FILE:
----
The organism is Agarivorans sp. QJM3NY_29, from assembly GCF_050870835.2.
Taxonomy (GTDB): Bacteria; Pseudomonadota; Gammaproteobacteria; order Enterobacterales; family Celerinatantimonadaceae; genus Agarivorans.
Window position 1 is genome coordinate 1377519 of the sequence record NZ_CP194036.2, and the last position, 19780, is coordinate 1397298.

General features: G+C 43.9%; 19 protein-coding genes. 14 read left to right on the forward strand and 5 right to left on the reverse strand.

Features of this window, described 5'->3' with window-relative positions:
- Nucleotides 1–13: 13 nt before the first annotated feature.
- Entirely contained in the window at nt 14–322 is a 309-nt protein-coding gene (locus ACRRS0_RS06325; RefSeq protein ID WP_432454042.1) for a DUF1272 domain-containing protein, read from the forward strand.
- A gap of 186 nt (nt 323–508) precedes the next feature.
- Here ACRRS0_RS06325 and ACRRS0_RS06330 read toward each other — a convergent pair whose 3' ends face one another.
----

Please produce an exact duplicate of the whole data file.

The organism is Agarivorans sp. QJM3NY_29, from assembly GCF_050870835.2.
Taxonomy (GTDB): Bacteria; Pseudomonadota; Gammaproteobacteria; order Enterobacterales; family Celerinatantimonadaceae; genus Agarivorans.
Window position 1 is genome coordinate 1377519 of the sequence record NZ_CP194036.2, and the last position, 19780, is coordinate 1397298.

General features: G+C 43.9%; 19 protein-coding genes. 14 read left to right on the forward strand and 5 right to left on the reverse strand.

Features of this window, described 5'->3' with window-relative positions:
- Nucleotides 1–13: 13 nt before the first annotated feature.
- Entirely contained in the window at nt 14–322 is a 309-nt protein-coding gene (locus ACRRS0_RS06325; RefSeq protein ID WP_432454042.1) for a DUF1272 domain-containing protein, read from the forward strand.
- A gap of 186 nt (nt 323–508) precedes the next feature.
- Here ACRRS0_RS06325 and ACRRS0_RS06330 read toward each other — a convergent pair whose 3' ends face one another.